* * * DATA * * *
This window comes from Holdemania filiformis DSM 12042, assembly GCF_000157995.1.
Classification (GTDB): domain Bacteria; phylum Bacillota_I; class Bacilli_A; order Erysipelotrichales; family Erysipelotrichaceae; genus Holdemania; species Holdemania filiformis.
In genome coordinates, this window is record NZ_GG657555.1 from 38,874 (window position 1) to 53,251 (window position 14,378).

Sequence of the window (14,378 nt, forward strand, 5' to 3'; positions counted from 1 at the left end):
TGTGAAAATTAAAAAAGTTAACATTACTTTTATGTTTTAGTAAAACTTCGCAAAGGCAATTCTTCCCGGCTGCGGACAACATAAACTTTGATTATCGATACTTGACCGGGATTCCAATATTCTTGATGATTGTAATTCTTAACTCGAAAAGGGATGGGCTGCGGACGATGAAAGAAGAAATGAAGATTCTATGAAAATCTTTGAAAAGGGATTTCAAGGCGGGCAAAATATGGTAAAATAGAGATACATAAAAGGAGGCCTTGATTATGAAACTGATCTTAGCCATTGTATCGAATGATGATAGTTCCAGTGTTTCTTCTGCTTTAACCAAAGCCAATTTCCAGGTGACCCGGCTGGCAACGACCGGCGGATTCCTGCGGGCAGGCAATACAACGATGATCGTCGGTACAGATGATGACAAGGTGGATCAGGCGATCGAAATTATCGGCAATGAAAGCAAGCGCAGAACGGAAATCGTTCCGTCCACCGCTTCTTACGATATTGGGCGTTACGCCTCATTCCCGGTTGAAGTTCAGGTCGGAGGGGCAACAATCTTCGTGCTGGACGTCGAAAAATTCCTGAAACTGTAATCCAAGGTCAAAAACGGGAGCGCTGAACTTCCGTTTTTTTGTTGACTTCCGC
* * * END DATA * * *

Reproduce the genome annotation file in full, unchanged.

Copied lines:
This window comes from Holdemania filiformis DSM 12042, assembly GCF_000157995.1.
Classification (GTDB): domain Bacteria; phylum Bacillota_I; class Bacilli_A; order Erysipelotrichales; family Erysipelotrichaceae; genus Holdemania; species Holdemania filiformis.
In genome coordinates, this window is record NZ_GG657555.1 from 38,874 (window position 1) to 53,251 (window position 14,378).

Sequence of the window (14,378 nt, forward strand, 5' to 3'; positions counted from 1 at the left end):
TGTGAAAATTAAAAAAGTTAACATTACTTTTATGTTTTAGTAAAACTTCGCAAAGGCAATTCTTCCCGGCTGCGGACAACATAAACTTTGATTATCGATACTTGACCGGGATTCCAATATTCTTGATGATTGTAATTCTTAACTCGAAAAGGGATGGGCTGCGGACGATGAAAGAAGAAATGAAGATTCTATGAAAATCTTTGAAAAGGGATTTCAAGGCGGGCAAAATATGGTAAAATAGAGATACATAAAAGGAGGCCTTGATTATGAAACTGATCTTAGCCATTGTATCGAATGATGATAGTTCCAGTGTTTCTTCTGCTTTAACCAAAGCCAATTTCCAGGTGACCCGGCTGGCAACGACCGGCGGATTCCTGCGGGCAGGCAATACAACGATGATCGTCGGTACAGATGATGACAAGGTGGATCAGGCGATCGAAATTATCGGCAATGAAAGCAAGCGCAGAACGGAAATCGTTCCGTCCACCGCTTCTTACGATATTGGGCGTTACGCCTCATTCCCGGTTGAAGTTCAGGTCGGAGGGGCAACAATCTTCGTGCTGGACGTCGAAAAATTCCTGAAACTGTAATCCAAGGTCAAAAACGGGAGCGCTGAACTTCCGTTTTTTTGTTGACTTCCGC